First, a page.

Refinery Backlog Prompts Spike in Gas Prices

Published on

All Things Considered (National Public Radio)

The following story was broadcast on NPR’s All Things Considered radio program on Monday, May 7th, 2007. Listen to the audio of the program here.

MICHELE NORRIS, host: From NPR News, this is ALL THINGS CONSIDERED. I’m Michele Norris.

ROBERT SIEGEL, host: And I’m Robert Siegel. The Energy Department released its weekly survey of gasoline prices this afternoon. And for the first time this year, the average price for unleaded regular has topped $3 a gallon, $3.05 to be precise.

It’s not the cost of crude oil that explains the $3 signs going up at gas stations around the country, as NPR’s Scott Horsley reports, most of the extra money drivers are paying these days is going to refiners.

SCOTT HORSLEY: This isn’t the first time drivers have seen $3 gas. Prices briefly climbed that high after Hurricane Katrina, and again last summer. But AAA spokesman Jeff Sundstrom says familiarity doesn’t make the high prices any easier to take.

Mr. JEFF SUNDSTROM (Spokesman, American Automobile Association): It’s unpleasant for everyone to pull up the gas pump and have to put $40 or $50 worth of gasoline in their tank, and I think there is a concern for the overall economy when gas prices get this high.

HORSLEY: The reason gas prices are climbing is the nation’s refineries aren’t making enough. According to the Energy Department, refineries operated at just 89 percent of capacity in the month of April; their second lowest level for that month in 10 years. Like a drought-stricken city draining its reservoir during what should be the rainy season, the nation has been forced to tap its gasoline stockpiles this spring, leaving them well below average with the busy summer driving season still to come.

Gasoline production has been limited by a series of refinery shutdowns, some for planned maintenance, others because of accidents. Energy analyst Philip Verleger worries that high prices last year may have caused refiners to overwork their facilities, setting the stage for more trouble this year.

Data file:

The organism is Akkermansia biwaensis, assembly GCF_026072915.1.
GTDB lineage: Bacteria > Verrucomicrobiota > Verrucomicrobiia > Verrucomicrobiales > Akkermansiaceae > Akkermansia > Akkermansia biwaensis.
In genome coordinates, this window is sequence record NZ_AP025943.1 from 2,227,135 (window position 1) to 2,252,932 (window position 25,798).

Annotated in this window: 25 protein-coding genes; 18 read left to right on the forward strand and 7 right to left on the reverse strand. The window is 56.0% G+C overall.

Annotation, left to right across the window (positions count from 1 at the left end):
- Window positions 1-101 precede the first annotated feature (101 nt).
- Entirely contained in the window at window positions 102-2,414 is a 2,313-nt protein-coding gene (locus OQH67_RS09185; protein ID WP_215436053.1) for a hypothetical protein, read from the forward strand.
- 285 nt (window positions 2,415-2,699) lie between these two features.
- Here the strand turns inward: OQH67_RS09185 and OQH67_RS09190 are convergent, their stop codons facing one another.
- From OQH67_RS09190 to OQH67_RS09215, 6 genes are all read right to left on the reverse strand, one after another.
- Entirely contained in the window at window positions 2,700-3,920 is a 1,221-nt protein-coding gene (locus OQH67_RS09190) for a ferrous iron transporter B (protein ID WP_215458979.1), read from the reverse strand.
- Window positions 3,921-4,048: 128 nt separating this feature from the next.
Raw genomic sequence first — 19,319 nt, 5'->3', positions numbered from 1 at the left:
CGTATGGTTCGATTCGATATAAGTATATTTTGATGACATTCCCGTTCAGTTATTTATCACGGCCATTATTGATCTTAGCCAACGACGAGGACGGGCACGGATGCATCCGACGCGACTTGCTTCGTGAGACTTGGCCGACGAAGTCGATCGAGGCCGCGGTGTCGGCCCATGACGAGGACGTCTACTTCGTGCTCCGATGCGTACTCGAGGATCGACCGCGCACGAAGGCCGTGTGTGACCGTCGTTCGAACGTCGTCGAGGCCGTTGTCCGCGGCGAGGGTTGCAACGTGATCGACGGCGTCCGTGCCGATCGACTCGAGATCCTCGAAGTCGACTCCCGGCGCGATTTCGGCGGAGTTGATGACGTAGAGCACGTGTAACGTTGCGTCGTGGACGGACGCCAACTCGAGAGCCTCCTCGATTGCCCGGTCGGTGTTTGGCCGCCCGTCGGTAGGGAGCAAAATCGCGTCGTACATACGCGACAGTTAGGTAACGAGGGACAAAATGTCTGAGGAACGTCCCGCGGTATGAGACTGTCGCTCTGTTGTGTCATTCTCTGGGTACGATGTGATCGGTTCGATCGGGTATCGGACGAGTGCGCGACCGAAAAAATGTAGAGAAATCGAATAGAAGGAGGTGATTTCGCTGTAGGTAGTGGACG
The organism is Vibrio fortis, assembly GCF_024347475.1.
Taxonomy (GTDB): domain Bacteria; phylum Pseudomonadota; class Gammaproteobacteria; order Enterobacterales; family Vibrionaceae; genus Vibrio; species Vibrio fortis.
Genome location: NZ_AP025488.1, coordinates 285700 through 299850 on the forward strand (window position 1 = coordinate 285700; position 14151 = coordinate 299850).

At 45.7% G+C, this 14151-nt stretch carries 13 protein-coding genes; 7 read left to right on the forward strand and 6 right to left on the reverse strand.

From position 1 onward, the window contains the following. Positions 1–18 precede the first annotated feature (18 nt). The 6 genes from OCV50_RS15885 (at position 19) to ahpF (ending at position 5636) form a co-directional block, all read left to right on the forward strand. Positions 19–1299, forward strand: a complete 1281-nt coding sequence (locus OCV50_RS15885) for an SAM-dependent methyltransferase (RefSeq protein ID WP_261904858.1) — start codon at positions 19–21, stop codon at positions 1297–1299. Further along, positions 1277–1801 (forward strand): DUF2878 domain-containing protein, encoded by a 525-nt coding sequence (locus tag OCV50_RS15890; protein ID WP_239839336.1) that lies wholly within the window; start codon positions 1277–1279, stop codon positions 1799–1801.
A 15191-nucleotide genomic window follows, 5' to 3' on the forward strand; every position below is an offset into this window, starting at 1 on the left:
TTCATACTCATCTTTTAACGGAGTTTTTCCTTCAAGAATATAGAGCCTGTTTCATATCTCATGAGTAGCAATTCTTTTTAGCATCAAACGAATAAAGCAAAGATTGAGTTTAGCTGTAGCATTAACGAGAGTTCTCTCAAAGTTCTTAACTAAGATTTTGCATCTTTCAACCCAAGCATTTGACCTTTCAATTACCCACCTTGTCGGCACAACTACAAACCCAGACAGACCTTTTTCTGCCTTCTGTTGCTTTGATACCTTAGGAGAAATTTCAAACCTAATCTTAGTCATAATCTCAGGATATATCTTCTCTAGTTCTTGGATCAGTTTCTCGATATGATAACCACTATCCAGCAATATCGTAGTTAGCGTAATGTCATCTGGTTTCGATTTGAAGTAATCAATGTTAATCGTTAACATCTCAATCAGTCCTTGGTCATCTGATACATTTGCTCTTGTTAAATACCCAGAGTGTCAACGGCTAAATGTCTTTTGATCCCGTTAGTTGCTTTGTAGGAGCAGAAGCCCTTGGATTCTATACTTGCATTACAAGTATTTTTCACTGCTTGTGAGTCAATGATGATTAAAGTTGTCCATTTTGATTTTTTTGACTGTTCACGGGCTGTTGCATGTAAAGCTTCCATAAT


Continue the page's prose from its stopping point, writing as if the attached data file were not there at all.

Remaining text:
Mr. PHILIP VERLEGER (Energy Analyst): When one sees very high margins, there’s every incentive to push the refinery to make as much gasoline as possible. Obviously, if you push a facility too hard you also increase the risk of an accident.

HORSLEY: Verleger says refiners have also been challenged by requirements for cleaner-burning fuel, and by a shortage of skilled workers.

Mr. VERLEGER: In one sense, the refiners are paying the price now for the fact that they laid off so many workers in the ’80s and the ’90s when margins were not so good.

HORSLEY: But consumer advocate Jamie Court of sees a more sinister explanation. He compares this year’s string of refinery shutdowns to the California electricity crunch six years ago, when some power-plant operators deliberately idled plants in order to drive up the price.

Mr. JAMIE COURT (Consumer Advocate, When oil companies aren’t being watched, and when there’s no legal bar for them to close down refineries so they can jack up the price of gasoline, they’ll do it, and there’s nothing we can do.

HORSLEY: Whatever the explanation, refiners have been enjoying outsized profits. The nation’s biggest refiner, Valero, for example, made less gasoline in the first quarter than it did a year ago. Because each gallon was worth more, Valero’s profits surged by 29 percent.

AAA‘s Sundstrom says from a driver’s perspective, politicians need to rethink the nation’s energy policy.

Mr. SUNDSTROM: The reality is for many Americans driving is not a discretionary activity. They have to get to and from work. They’ve got to get their kids to school. They need to get back and go to the grocery store. So they may simply be cutting back on their purchases of other products and services and still buying the gasoline they need.

HORSLEY: A month ago, the Energy Department predicted gasoline prices would be lower on average this summer than last. But AAA warns, pump prices may climb even higher before they start to go down.

Scott Horsley, NPR News.

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